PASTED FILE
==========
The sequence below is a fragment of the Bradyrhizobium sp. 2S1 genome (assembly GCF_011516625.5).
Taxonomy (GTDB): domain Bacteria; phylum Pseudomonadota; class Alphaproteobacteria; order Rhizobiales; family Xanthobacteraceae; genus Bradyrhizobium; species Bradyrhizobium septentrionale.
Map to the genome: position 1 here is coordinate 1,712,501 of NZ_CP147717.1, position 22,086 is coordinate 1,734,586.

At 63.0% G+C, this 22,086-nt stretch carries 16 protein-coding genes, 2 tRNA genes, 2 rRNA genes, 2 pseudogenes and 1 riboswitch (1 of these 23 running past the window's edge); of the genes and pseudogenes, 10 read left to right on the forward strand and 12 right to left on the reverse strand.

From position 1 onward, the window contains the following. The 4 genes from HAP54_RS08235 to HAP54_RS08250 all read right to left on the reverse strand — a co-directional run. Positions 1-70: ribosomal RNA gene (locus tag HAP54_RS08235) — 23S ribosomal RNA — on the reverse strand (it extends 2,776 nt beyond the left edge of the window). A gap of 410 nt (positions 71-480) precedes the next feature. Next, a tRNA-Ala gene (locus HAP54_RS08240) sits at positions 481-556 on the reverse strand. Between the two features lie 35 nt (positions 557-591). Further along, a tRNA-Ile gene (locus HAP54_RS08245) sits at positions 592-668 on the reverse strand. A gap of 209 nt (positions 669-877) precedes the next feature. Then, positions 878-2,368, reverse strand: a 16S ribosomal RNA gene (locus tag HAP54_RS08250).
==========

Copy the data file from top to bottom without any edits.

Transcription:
The sequence below is a fragment of the Bradyrhizobium sp. 2S1 genome (assembly GCF_011516625.5).
Taxonomy (GTDB): domain Bacteria; phylum Pseudomonadota; class Alphaproteobacteria; order Rhizobiales; family Xanthobacteraceae; genus Bradyrhizobium; species Bradyrhizobium septentrionale.
Map to the genome: position 1 here is coordinate 1,712,501 of NZ_CP147717.1, position 22,086 is coordinate 1,734,586.

At 63.0% G+C, this 22,086-nt stretch carries 16 protein-coding genes, 2 tRNA genes, 2 rRNA genes, 2 pseudogenes and 1 riboswitch (1 of these 23 running past the window's edge); of the genes and pseudogenes, 10 read left to right on the forward strand and 12 right to left on the reverse strand.

From position 1 onward, the window contains the following. The 4 genes from HAP54_RS08235 to HAP54_RS08250 all read right to left on the reverse strand — a co-directional run. Positions 1-70: ribosomal RNA gene (locus tag HAP54_RS08235) — 23S ribosomal RNA — on the reverse strand (it extends 2,776 nt beyond the left edge of the window). A gap of 410 nt (positions 71-480) precedes the next feature. Next, a tRNA-Ala gene (locus HAP54_RS08240) sits at positions 481-556 on the reverse strand. Between the two features lie 35 nt (positions 557-591). Further along, a tRNA-Ile gene (locus HAP54_RS08245) sits at positions 592-668 on the reverse strand. A gap of 209 nt (positions 669-877) precedes the next feature. Then, positions 878-2,368, reverse strand: a 16S ribosomal RNA gene (locus tag HAP54_RS08250).